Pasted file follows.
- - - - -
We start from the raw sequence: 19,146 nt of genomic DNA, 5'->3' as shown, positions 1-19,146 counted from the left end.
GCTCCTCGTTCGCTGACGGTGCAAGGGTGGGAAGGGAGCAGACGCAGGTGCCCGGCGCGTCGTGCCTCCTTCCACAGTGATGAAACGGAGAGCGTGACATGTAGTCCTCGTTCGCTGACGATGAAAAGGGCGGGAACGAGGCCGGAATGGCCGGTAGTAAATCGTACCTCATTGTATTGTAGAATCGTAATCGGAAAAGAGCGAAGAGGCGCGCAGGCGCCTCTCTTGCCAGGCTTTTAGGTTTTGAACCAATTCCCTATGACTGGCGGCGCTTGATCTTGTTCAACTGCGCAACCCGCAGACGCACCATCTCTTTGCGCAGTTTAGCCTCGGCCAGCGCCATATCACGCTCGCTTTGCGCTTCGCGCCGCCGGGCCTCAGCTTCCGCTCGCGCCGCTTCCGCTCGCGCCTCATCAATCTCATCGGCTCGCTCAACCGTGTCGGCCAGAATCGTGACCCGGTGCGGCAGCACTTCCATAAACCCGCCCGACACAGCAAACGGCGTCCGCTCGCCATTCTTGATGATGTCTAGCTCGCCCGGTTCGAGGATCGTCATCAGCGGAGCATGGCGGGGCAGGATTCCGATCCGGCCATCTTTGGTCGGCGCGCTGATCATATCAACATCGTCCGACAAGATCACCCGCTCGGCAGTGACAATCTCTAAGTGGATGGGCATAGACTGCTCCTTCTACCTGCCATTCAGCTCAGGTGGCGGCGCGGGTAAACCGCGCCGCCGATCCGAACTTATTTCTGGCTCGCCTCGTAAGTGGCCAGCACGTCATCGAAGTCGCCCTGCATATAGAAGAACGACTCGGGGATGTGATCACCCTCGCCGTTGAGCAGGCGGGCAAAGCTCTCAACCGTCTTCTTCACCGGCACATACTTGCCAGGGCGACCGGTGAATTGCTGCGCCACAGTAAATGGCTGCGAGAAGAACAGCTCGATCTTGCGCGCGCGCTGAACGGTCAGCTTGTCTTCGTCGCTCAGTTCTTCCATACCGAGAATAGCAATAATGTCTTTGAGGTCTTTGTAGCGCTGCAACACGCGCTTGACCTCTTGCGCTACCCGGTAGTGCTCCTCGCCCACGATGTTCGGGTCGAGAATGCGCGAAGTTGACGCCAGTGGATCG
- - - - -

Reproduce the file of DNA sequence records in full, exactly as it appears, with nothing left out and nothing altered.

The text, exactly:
We start from the raw sequence: 19,146 nt of genomic DNA, 5'->3' as shown, positions 1-19,146 counted from the left end.
GCTCCTCGTTCGCTGACGGTGCAAGGGTGGGAAGGGAGCAGACGCAGGTGCCCGGCGCGTCGTGCCTCCTTCCACAGTGATGAAACGGAGAGCGTGACATGTAGTCCTCGTTCGCTGACGATGAAAAGGGCGGGAACGAGGCCGGAATGGCCGGTAGTAAATCGTACCTCATTGTATTGTAGAATCGTAATCGGAAAAGAGCGAAGAGGCGCGCAGGCGCCTCTCTTGCCAGGCTTTTAGGTTTTGAACCAATTCCCTATGACTGGCGGCGCTTGATCTTGTTCAACTGCGCAACCCGCAGACGCACCATCTCTTTGCGCAGTTTAGCCTCGGCCAGCGCCATATCACGCTCGCTTTGCGCTTCGCGCCGCCGGGCCTCAGCTTCCGCTCGCGCCGCTTCCGCTCGCGCCTCATCAATCTCATCGGCTCGCTCAACCGTGTCGGCCAGAATCGTGACCCGGTGCGGCAGCACTTCCATAAACCCGCCCGACACAGCAAACGGCGTCCGCTCGCCATTCTTGATGATGTCTAGCTCGCCCGGTTCGAGGATCGTCATCAGCGGAGCATGGCGGGGCAGGATTCCGATCCGGCCATCTTTGGTCGGCGCGCTGATCATATCAACATCGTCCGACAAGATCACCCGCTCGGCAGTGACAATCTCTAAGTGGATGGGCATAGACTGCTCCTTCTACCTGCCATTCAGCTCAGGTGGCGGCGCGGGTAAACCGCGCCGCCGATCCGAACTTATTTCTGGCTCGCCTCGTAAGTGGCCAGCACGTCATCGAAGTCGCCCTGCATATAGAAGAACGACTCGGGGATGTGATCACCCTCGCCGTTGAGCAGGCGGGCAAAGCTCTCAACCGTCTTCTTCACCGGCACATACTTGCCAGGGCGACCGGTGAATTGCTGCGCCACAGTAAATGGCTGCGAGAAGAACAGCTCGATCTTGCGCGCGCGCTGAACGGTCAGCTTGTCTTCGTCGCTCAGTTCTTCCATACCGAGAATAGCAATAATGTCTTTGAGGTCTTTGTAGCGCTGCAACACGCGCTTGACCTCTTGCGCTACCCGGTAGTGCTCCTCGCCCACGATGTTCGGGTCGAGAATGCGCGAAGTTGACGCCAGTGGATCG